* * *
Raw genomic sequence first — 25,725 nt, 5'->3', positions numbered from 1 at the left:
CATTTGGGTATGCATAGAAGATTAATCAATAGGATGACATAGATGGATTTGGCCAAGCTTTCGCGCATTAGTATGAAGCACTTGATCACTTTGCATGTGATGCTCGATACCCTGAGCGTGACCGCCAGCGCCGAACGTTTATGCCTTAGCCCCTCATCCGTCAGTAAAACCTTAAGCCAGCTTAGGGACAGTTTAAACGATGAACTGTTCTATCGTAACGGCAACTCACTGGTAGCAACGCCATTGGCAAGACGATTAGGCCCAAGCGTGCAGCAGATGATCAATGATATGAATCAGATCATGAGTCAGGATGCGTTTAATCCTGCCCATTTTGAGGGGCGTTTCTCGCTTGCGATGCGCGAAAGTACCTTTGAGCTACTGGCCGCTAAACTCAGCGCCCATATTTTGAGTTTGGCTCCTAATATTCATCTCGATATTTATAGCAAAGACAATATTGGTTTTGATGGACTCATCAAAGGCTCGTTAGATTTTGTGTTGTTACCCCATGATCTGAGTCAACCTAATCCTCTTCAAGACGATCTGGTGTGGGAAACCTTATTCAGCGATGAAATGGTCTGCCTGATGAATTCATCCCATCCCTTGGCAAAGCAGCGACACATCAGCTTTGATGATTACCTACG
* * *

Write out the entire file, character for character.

Raw genomic sequence first — 25,725 nt, 5'->3', positions numbered from 1 at the left:
CATTTGGGTATGCATAGAAGATTAATCAATAGGATGACATAGATGGATTTGGCCAAGCTTTCGCGCATTAGTATGAAGCACTTGATCACTTTGCATGTGATGCTCGATACCCTGAGCGTGACCGCCAGCGCCGAACGTTTATGCCTTAGCCCCTCATCCGTCAGTAAAACCTTAAGCCAGCTTAGGGACAGTTTAAACGATGAACTGTTCTATCGTAACGGCAACTCACTGGTAGCAACGCCATTGGCAAGACGATTAGGCCCAAGCGTGCAGCAGATGATCAATGATATGAATCAGATCATGAGTCAGGATGCGTTTAATCCTGCCCATTTTGAGGGGCGTTTCTCGCTTGCGATGCGCGAAAGTACCTTTGAGCTACTGGCCGCTAAACTCAGCGCCCATATTTTGAGTTTGGCTCCTAATATTCATCTCGATATTTATAGCAAAGACAATATTGGTTTTGATGGACTCATCAAAGGCTCGTTAGATTTTGTGTTGTTACCCCATGATCTGAGTCAACCTAATCCTCTTCAAGACGATCTGGTGTGGGAAACCTTATTCAGCGATGAAATGGTCTGCCTGATGAATTCATCCCATCCCTTGGCAAAGCAGCGACACATCAGCTTTGATGATTACCTACG